UPMC Physician Resources
Digest Spring 2017: Short Bowel Syndrome, Duodenal Ulcers, Living Donor Liver Transplant
In this issue of GI Digest, specialists discuss Nutrition Options in Short-Bowel Syndrome, Gastric Carcinoids with Duodenal Ulcers, Living Donor Liver Transplant (LDLT), and the Pittsburgh Gut Club.
Upon completion of this activity, participants should be able to:
- Recognize the medical and surgical options available to patients with intestinal failure
- Determine the type of gastric carcinoid associate with ZES and MEN 1
- Improve recognition and management of Herpes simplex virus esophagitis
- Basuroy R, Srirajaskanthan R, Prachalias A, et al. Review Article: The Investigation and Management of Gastric Neuroendocrint Tumors. Aliment Pharmacol Ther. 39: 1071-1084
- Ennaifer R, Cheikh M, Romdhane H, El Elj R, Ben Nejma H, Bougassas W,Bel Hadj N. Hyponatremia in Cirrhosis: Risk Factors and Prognostic Value.Tunis Med. 2016; 94(5): 401-405.
- O’Keefe SJ, Jeppesen PB, Gilroy R, Pertkiewicz M, Allard JP, Messing B. Safety and Efficacy of Teduglutide After 52 Weeks of Treatment in Patients With Short Bowel Intestinal Failure. Clin Gastroenterol Hepatol. 2013; 11(7): 815-23.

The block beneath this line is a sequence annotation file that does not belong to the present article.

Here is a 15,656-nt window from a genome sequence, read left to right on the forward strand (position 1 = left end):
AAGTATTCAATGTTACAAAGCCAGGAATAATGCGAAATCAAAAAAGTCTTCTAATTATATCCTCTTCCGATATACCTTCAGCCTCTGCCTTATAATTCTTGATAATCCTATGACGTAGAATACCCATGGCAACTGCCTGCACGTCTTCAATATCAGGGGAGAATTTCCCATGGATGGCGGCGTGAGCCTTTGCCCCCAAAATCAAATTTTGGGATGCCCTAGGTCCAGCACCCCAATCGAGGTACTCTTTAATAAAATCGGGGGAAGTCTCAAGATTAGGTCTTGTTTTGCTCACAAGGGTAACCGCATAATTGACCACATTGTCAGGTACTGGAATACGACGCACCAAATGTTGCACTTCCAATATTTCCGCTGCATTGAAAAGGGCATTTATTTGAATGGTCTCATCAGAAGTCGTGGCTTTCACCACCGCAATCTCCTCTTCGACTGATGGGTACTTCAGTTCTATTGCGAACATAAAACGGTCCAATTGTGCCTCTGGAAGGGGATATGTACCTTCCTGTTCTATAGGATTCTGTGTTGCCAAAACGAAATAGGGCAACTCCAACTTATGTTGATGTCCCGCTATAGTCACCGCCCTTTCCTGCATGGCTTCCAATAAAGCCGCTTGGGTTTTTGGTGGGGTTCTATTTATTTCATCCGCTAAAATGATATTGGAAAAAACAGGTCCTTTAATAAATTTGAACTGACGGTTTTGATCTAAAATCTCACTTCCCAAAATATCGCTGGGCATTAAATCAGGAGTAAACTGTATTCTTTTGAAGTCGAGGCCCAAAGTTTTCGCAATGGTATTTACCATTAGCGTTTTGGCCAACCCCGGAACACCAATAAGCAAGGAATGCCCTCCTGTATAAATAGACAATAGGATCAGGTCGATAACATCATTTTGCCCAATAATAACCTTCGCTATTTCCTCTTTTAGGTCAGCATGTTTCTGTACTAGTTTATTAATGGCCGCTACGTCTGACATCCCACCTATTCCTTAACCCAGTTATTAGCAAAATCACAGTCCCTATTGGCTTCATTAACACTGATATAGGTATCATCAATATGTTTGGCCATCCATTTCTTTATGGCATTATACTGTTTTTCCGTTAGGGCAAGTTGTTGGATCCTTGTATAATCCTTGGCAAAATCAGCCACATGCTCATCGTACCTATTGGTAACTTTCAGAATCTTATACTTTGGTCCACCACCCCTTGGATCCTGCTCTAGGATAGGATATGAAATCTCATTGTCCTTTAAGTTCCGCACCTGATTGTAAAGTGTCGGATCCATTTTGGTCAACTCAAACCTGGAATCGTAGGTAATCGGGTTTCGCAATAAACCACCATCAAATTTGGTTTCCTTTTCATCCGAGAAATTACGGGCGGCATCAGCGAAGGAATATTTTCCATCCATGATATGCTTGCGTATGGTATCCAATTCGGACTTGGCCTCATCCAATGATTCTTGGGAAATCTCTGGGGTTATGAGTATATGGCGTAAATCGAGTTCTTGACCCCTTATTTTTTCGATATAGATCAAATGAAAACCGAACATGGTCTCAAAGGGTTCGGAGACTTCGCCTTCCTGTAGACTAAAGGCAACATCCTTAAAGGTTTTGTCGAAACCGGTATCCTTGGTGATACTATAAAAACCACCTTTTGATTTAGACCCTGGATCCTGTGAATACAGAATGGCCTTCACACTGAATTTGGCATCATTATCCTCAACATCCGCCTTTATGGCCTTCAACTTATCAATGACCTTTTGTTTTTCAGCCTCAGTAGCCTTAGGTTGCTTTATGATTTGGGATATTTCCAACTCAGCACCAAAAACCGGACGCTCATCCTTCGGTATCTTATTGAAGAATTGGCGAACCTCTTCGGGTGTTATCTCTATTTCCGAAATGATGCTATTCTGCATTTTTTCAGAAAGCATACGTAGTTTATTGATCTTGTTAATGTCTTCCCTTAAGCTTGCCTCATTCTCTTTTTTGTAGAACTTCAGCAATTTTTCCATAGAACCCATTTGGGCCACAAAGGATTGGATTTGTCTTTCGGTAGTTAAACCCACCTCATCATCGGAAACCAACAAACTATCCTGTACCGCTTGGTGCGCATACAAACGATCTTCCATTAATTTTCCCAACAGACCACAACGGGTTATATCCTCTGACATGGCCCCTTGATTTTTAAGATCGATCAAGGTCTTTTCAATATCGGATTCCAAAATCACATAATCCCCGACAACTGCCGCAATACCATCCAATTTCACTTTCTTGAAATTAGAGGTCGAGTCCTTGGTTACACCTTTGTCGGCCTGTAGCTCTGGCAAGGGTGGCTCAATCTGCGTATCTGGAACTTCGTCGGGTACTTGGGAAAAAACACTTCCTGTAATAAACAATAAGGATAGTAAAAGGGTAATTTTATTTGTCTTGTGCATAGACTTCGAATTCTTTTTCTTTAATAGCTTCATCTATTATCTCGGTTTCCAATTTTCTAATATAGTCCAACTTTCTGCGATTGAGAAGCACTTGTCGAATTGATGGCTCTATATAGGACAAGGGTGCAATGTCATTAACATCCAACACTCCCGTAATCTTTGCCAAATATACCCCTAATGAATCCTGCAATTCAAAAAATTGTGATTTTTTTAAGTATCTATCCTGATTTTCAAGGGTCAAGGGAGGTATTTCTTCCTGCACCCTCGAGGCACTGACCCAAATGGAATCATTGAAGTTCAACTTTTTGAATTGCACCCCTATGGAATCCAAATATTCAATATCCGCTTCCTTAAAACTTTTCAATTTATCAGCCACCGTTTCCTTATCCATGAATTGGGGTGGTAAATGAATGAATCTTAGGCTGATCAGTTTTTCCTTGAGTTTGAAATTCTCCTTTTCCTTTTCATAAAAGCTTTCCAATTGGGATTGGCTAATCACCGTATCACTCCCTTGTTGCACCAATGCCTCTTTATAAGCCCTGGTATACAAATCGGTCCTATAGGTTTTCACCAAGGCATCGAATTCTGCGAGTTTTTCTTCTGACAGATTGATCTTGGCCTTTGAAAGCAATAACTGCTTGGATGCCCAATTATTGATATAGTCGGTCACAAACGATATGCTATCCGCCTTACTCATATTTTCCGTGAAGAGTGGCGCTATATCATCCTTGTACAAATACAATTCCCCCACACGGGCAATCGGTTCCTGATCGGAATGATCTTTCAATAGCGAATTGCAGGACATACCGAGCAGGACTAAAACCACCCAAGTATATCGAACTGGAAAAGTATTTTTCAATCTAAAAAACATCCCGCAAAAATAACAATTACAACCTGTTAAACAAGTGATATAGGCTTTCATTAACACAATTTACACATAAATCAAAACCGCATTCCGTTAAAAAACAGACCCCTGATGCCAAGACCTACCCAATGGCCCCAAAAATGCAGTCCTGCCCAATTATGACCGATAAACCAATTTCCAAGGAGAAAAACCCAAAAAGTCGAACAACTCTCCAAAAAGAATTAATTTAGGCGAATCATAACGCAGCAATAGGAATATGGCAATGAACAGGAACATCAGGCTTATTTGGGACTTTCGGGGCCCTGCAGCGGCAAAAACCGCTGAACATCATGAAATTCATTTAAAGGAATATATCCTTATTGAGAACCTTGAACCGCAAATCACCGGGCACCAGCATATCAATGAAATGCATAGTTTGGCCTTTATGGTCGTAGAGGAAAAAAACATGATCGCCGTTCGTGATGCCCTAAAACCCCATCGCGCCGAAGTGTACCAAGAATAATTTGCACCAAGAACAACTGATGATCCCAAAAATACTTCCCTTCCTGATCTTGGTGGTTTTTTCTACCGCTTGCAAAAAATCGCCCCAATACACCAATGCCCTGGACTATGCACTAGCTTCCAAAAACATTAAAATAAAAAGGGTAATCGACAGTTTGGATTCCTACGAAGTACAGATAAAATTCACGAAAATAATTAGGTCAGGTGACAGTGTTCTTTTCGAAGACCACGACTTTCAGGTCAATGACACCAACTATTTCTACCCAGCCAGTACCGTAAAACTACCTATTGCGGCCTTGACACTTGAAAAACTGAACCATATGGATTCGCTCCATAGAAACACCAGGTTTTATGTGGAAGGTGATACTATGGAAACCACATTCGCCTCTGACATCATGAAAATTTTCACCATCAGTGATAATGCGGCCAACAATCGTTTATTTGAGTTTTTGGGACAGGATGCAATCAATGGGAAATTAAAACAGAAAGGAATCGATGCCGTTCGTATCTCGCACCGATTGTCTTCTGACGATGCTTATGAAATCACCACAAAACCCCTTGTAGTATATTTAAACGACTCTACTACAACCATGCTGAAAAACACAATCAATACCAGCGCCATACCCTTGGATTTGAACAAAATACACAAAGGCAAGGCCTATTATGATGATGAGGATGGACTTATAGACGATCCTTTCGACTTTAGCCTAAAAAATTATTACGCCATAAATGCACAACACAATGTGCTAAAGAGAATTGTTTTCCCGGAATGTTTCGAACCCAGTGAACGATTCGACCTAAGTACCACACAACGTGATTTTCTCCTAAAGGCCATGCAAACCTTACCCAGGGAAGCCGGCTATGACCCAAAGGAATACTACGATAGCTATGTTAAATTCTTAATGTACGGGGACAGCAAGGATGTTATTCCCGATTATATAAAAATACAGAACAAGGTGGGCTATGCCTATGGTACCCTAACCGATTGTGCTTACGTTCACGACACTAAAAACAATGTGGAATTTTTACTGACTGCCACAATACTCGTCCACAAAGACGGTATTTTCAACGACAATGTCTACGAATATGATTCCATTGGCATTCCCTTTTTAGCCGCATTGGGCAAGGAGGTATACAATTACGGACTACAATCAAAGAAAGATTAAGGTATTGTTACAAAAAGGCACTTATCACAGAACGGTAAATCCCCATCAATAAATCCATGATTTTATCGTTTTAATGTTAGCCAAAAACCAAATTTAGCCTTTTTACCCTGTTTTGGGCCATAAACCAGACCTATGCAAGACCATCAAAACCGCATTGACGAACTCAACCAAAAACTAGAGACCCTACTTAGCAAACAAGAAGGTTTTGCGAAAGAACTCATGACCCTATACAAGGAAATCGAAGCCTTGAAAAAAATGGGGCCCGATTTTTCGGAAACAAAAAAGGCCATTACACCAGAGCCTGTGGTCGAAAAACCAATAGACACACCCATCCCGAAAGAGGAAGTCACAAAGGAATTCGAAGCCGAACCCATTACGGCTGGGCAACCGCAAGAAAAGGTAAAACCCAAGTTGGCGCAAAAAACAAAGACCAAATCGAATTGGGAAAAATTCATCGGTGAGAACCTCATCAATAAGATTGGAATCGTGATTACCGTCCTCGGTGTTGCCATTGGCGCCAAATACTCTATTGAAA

Dr. Binion reports grants and research support from Janssen Biotech, Merck, and UCB Pharma, and he also serves as a consultant for Janssen Biotech, AbbVie, UCB Pharma, and Synthetic Biologics. All other contributing authors and editors of this publication report no relationships with proprietary entities producing health care goods and services.
All presenters disclosure of relevant financial relationships with any proprietary entity producing, marketing, re-selling, or distributing health care goods or services, used on, or consumed by, patients is listed above. No other planners, members of the planning committee, speakers, presenters, authors, content reviewers and/or anyone else in a position to control the content of this education activity have relevant financial relationships to disclose.
The University of Pittsburgh School of Medicine is accredited by the Accreditation Council for Continuing Medical Education (ACCME) to provide continuing medical education for physicians.
The University of Pittsburgh School of Medicine designates this enduring material for a maximum of .5 AMA PRA Category 1 Credits™. Each physician should only claim credit commensurate with the extent of their participation in the activity. Other health care professionals are awarded (0.05) continuing education units (CEU) which are equivalent to .5 contact hour.
For your credit transcript, please access our website 4 weeks post-completion at http://ccehs.upmc.edu and follow the link to the Credit Transcript page. If you do not provide the last 5 digits of your SSN on the next page you will not be able to access a CME credit transcript. Providing your SSN is voluntary.
Release Date: 3/3/2017 | Last Modified On: 3/3/2017 | Expires: 3/5/2017